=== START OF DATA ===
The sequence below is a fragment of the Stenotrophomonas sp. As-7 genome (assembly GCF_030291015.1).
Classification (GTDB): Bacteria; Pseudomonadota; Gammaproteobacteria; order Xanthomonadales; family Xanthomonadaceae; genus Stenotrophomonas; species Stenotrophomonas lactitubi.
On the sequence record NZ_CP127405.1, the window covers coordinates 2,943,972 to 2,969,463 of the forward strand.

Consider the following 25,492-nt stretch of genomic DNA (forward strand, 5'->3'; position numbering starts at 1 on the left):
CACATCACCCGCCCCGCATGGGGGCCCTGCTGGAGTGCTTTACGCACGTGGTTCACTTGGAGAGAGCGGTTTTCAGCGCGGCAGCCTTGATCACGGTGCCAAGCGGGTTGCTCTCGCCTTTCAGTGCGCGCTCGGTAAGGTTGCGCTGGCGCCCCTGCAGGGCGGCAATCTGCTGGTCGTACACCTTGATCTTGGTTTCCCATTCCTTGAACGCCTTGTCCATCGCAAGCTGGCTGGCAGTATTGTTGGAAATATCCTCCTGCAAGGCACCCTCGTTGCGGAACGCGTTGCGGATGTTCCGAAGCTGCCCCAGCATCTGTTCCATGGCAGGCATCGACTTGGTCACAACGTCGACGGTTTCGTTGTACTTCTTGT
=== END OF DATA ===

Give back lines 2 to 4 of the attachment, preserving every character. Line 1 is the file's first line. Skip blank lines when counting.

Classification (GTDB): Bacteria; Pseudomonadota; Gammaproteobacteria; order Xanthomonadales; family Xanthomonadaceae; genus Stenotrophomonas; species Stenotrophomonas lactitubi.
On the sequence record NZ_CP127405.1, the window covers coordinates 2,943,972 to 2,969,463 of the forward strand.

Consider the following 25,492-nt stretch of genomic DNA (forward strand, 5'->3'; position numbering starts at 1 on the left):